One of the biggest questions will arise on May 22 when Harrison Ford once again lashes his bullwhip in “Indiana Jones and the Kingdom of the Crystal Skull.” It will have been 19 years since “Indiana Jones and the Last Crusade” was in theaters — a long time for any franchise to come out of retirement.

Still, Paramount’s paid Ford the ultimate compliment by slotting the pic in the key Memorial Day weekend. And for those seeking precedent in terms of successfully dusting off a franchise, it’s worth noting that Bruce Willis managed to generated decent biz in “Live Free or Die Hard” this summer despite a 12-year gap in the saga of Willis’ embattled New York cop John McClane.

New Line’s going to counter-program in late May with a “Sex and the City” feature, with the entire cast reprising their TV roles four years after the HBO series ended. “We think there’s huge want-to-see on this,” Tuckerman adds.

“Sex and the City” is only one of many high-profile summer comedies — perhaps one of the big differences between 2008 and 2007. The laff list includes Fox’s “Starship Dave” with Eddie Murphy; Disney/Pixar’s “Wall-E”; Sony’s trio of Adam Sandler’s “You Don’t Mess With Zohan,” “Pineapple Express” directed by Judd Apatow, and “Step Brothers,” which reunites “Talladega Nights” co-stars Will Ferrell and John C. Reilly; Disney family comedy “South of the Border”; Apatow’s “Forgetting Sarah Marshall” (Universal); and a feature version of the musical “Mamma Mia!” (Universal).

There are so many comedies, in fact, that two laffers are going head to head on June 20: Warner’s “Get Smart” with Steve Carell and Par’s “The Love Guru” with Mike Meyers.  Speculation’s already emerged that one of those two will vacate the slot.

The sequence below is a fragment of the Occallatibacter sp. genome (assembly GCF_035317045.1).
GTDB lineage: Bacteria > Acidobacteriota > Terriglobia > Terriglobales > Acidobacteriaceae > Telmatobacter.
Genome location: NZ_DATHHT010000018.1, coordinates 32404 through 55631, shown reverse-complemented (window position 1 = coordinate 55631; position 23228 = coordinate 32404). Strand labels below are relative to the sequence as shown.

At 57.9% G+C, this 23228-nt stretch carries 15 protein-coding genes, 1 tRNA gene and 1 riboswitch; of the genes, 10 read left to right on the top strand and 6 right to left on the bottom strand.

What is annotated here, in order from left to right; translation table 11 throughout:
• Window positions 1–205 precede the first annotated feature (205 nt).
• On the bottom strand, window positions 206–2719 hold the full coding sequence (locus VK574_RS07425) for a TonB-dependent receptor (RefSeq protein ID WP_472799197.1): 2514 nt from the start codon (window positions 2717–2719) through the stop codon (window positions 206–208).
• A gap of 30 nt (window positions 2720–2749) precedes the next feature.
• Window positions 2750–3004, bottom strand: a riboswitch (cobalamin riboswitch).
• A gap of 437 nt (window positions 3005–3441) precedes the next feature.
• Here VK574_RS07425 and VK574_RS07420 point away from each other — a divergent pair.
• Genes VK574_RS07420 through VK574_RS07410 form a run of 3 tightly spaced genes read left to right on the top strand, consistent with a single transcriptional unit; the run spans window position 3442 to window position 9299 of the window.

Crowded field

Fox has already moved its remake of “The Day the Earth Stood Still” back to December from the second weekend in May. Blake admits the potential for overcrowding tends to fuel grousing by exhibs that the product flow should be spread out to other parts of the year.

“That’s the big complaint from that side — that this needs to be a 12-month business,” Blake notes. “From our side, it’s that we really need our films to stay a little longer in theaters.”

It’s doubtful that anyone will complain about Sony’s Will Smith adventure “Hancock,” formerly titled “Tonight He Comes.” Smith’s summer track record — “Independence Day,” two “Men in Black” hits and “I, Robot” — has been stellar, and he’s been given the venerable July 4 slot.

On the following weekend, one of the summer’s interesting collisions may take place as three pics are set then: the “Hellboy” sequel, Ben Stiller’s “Tropic Thunder” and New Line’s “Journey 3-D.”

Tuckerman sees “Journey” — a remake of the 1959 Jules Verne film “Journey to the Center of the Earth” and the first wide release of a 3-D live-actioner — as the wild card of the summer. “It’s so different from what people are used to seeing, but it’s also a real summer roller-coaster type film,” he adds.

New Line and partner Walden Media have waited until summer for another reason: They want to be certain there are enough theaters with 3-D technology installed. They’re aiming to release “Journey 3-D” on as many as 1,800 screens.